For example. Such an analysis of the strategic environment is referred to as a SWOT analysis. and those external to the firm can be classified as opportunities (O) or threats (T). it is instrumental in strategy formulation and selection.A scan of the internal and external environment is an important part of the strategic planning process. As such. each of the following may be considered weaknesses: . The SWOT analysis provides information that is helpful in matching the firm's resources and capabilities to the competitive environment in which it operates. The following diagram shows how a SWOT analysis fits into an environmental scan: SWOT Analysis Framework Environmental Scan / \ Internal Analysis External Analysis /\ /\ Strengths Weaknesses Opportunities Threats | SWOT Matrix Strengths A firm's strengths are its resources and capabilities that can be used as a basis for developing a competitive advantage. Examples of such strengths include: y y y y y y patents strong brand names good reputation among customers cost advantages from proprietary know-how exclusive access to high grade natural resources favorable access to distribution networks Weaknesses The absence of certain strengths may be viewed as a weakness. Environmental factors internal to the firm usually can be classified as strengths (S) or weaknesses (W).

Some examples of such opportunities include: y y y y an unfulfilled customer need arrival of new technologies loosening of regulations removal of international trade barriers Threats Changes in the external environmental also may present threats to the firm.y y y y y y lack of patent protection a weak brand name poor reputation among customers high cost structure lack of access to the best natural resources lack of access to key distribution channels In some cases. In some cases. a weakness may be the flip side of a strength. Opportunities The external environmental analysis may reveal certain new opportunities for profit and growth. Rather. Take the case in which a firm has a large amount of manufacturing capacity. the firm can overcome a weakness in order to prepare itself to pursue a compelling opportunity. Some examples of such threats include: y y y y shifts in consumer tastes away from the firm's products emergence of substitute products new regulations increased trade barriers The SWOT Matrix A firm should not necessarily pursue the more lucrative opportunities. it may have a better chance at developing a competitive advantage by identifying a fit between the firm's strengths and upcoming opportunities. it also may be a considered a weakness if the large investment in manufacturing capacity prevents the firm from reacting quickly to changes in the strategic environment. While this capacity may be considered a strength that competitors do not share. .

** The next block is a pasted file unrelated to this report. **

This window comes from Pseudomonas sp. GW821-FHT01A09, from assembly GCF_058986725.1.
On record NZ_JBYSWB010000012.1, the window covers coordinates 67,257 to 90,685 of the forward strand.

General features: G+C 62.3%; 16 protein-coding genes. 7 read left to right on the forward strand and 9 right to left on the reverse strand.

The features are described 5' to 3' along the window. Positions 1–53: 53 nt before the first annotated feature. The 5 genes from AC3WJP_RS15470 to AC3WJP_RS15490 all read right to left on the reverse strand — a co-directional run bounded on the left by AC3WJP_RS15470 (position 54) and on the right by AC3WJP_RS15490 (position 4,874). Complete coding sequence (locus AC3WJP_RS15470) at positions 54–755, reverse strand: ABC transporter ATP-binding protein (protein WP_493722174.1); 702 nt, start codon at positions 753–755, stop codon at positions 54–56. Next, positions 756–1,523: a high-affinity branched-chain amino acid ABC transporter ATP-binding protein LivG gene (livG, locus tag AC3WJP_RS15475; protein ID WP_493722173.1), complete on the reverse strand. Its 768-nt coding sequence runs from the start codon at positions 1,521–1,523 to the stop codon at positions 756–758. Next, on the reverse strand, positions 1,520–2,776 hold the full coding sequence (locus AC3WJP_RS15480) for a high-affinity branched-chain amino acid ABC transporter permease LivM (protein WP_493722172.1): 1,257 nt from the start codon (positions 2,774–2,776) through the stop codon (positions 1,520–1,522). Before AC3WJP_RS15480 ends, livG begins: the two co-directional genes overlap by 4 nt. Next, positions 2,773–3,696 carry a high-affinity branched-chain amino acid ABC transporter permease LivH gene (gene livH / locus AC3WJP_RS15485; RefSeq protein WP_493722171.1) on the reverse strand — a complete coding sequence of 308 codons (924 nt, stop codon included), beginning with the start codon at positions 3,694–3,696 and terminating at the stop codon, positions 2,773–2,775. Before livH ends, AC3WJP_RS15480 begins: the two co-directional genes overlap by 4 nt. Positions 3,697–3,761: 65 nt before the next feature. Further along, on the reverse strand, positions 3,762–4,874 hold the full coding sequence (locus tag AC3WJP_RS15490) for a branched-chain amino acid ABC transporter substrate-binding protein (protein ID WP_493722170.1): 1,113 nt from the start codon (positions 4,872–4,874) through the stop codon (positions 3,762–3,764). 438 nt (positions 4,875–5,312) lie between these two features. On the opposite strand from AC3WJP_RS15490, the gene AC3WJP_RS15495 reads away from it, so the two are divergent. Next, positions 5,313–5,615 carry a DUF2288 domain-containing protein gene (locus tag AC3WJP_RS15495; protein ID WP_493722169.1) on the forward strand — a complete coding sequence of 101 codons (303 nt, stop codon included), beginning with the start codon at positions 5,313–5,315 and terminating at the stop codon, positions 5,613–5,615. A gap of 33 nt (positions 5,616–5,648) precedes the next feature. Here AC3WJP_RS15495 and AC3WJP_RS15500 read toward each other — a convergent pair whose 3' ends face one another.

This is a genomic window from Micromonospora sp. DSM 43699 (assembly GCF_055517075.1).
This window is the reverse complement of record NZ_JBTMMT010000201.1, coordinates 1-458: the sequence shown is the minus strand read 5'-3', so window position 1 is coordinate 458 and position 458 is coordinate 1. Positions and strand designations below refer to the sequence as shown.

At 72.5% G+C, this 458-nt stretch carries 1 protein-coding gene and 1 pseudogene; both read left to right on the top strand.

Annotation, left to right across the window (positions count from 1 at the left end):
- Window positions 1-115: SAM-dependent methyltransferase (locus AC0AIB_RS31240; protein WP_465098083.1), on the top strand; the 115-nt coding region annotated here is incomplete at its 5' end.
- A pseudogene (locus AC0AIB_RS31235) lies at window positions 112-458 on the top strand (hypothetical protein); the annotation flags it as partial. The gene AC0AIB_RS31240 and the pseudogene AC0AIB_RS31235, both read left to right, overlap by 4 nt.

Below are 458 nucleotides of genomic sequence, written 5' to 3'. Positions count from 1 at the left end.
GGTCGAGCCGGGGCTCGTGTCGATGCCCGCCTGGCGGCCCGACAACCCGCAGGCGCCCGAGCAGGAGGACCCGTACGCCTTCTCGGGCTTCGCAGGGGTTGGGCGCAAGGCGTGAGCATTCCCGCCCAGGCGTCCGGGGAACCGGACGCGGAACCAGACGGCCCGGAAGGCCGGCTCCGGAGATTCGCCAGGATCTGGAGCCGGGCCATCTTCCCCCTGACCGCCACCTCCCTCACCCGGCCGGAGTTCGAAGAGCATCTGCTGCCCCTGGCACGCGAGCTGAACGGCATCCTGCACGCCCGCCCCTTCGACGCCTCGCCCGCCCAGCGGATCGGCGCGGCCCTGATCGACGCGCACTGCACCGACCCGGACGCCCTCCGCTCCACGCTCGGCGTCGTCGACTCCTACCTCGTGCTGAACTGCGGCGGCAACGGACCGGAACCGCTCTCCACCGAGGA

the Wells Fargo Bank positions itself as the bank that opened up the West. W-O strategies overcome weaknesses to pursue opportunities. also called segmentation strategy. Using this strategy. a manufacturer will introduce different . positioning a brand in such a way as to differentiate it from the competition and establish an image that is unique. a matrix of these factors can be constructed.To develop strategies that take into account the SWOT profile. marketing technique used by a manufacturer to establish strong identity in a specific market. Using this strategy. S-T strategies identify ways that the firm can use its strengths to reduce its vulnerability to external threats. for example. W-T strategies establish a defensive plan to prevent the firm's weaknesses from making it highly susceptible to external threats.differentiation strategy 1. 2. also called segmentation strategy. marketing technique used by a manufacturer to establish strong identity in a specific market. What do you undrstnd by differentiation strategy??? Ans:. a manufacturer will introduce different varieties of the same basic product under the same name into a particular product category and thus cover the range of products available in that category. The SWOT matrix (also known as a TOWS Matrix) is shown below: SWOT / TOWS Matrix Strengths Weaknesses Opportunities S-O strategies W-O strategies Threats S-T strategies W-T strategies y y y y S-O strategies pursue opportunities that are a good fit to the company's strengths. Dictionary of Marketing Terms differentiation strategy 1.

This technique is quite costly to the advertiser because each individual product must be marketed independently. a decaffeinated soda. and the full line of products available will help to establish the company's name in the soda category. for example. Each type of soda is directed at a different segment of the soda market. For example. since separate marketing strategies are necessary for each market segment. positioning a brand in such a way as to differentiate it from the competition and establish an image that is unique. the Wells Fargo Bank positions itself as the bank that opened up the West. and a diet-decaffeinated soda all under the same brand name is using a differentiation strategy. Also called product differentiation .varieties of the same basic product under the same name into a particular product category and thus cover the range of products available in that category. a diet soda. . a soda company that offers a regular soda. 2.

Sign up to vote on this title
UsefulNot useful